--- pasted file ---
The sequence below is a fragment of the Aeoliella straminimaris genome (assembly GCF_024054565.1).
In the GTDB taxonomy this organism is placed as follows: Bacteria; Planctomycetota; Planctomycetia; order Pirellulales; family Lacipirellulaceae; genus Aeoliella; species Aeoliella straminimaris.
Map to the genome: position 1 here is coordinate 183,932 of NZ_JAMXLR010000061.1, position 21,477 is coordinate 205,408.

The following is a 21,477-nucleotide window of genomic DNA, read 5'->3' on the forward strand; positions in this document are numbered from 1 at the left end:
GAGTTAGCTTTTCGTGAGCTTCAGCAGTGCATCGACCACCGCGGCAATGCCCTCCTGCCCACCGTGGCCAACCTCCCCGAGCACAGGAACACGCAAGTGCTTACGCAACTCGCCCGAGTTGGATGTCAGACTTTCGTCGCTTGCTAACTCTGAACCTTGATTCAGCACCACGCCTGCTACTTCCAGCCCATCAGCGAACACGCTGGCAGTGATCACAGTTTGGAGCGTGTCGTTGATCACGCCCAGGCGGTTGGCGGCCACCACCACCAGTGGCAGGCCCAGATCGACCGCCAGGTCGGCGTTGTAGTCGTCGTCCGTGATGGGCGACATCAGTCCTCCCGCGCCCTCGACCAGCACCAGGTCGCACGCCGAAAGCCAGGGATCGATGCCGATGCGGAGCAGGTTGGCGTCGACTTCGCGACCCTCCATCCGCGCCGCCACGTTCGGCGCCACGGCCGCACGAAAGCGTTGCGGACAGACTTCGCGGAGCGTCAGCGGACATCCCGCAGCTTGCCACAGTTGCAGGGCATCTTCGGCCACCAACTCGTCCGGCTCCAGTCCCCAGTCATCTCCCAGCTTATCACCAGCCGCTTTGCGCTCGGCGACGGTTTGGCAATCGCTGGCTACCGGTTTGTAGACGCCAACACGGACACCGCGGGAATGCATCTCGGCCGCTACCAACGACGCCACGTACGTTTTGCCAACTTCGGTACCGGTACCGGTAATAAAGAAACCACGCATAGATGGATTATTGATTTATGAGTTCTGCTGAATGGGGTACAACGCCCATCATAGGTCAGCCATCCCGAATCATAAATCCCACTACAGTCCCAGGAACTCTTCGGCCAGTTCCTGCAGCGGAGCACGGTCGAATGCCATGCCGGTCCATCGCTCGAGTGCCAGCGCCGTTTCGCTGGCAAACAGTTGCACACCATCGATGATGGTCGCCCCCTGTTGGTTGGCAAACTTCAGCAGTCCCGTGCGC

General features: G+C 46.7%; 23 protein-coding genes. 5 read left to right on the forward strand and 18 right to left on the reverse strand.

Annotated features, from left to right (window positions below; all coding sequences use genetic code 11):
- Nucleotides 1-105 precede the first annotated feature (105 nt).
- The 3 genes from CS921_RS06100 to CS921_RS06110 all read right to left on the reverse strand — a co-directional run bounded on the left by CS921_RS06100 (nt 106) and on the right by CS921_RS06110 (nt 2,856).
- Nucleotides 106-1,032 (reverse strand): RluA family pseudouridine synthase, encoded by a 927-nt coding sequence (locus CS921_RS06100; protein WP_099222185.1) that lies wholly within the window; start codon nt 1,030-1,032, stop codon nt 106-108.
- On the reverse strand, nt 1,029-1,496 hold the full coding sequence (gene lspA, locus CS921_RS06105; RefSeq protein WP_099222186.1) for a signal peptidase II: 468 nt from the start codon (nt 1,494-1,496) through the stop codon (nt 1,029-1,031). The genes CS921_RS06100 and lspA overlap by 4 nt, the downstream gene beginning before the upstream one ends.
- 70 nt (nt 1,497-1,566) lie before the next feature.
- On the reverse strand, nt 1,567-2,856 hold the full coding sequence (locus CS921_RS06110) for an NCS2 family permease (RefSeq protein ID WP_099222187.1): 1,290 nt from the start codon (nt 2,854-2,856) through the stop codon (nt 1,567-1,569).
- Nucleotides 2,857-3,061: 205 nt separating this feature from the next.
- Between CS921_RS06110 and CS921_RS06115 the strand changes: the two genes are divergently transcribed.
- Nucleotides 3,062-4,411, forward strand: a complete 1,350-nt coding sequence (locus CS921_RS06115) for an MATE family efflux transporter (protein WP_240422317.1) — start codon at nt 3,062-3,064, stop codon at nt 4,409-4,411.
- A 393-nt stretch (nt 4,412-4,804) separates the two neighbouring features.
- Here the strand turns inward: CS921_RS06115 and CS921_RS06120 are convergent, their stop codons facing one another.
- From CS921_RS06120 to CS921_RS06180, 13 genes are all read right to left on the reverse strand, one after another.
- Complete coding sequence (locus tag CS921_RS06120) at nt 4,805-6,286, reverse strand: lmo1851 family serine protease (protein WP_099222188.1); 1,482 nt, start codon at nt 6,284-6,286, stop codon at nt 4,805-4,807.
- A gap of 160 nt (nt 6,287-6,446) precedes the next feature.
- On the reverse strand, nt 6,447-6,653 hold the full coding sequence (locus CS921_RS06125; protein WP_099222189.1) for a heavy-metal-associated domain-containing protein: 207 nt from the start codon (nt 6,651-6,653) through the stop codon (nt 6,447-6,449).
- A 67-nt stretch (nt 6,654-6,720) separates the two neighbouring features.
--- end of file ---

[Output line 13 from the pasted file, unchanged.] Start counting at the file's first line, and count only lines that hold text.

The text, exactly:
- On the reverse strand, nt 1,567-2,856 hold the full coding sequence (locus CS921_RS06110) for an NCS2 family permease (RefSeq protein ID WP_099222187.1): 1,290 nt from the start codon (nt 2,854-2,856) through the stop codon (nt 1,567-1,569).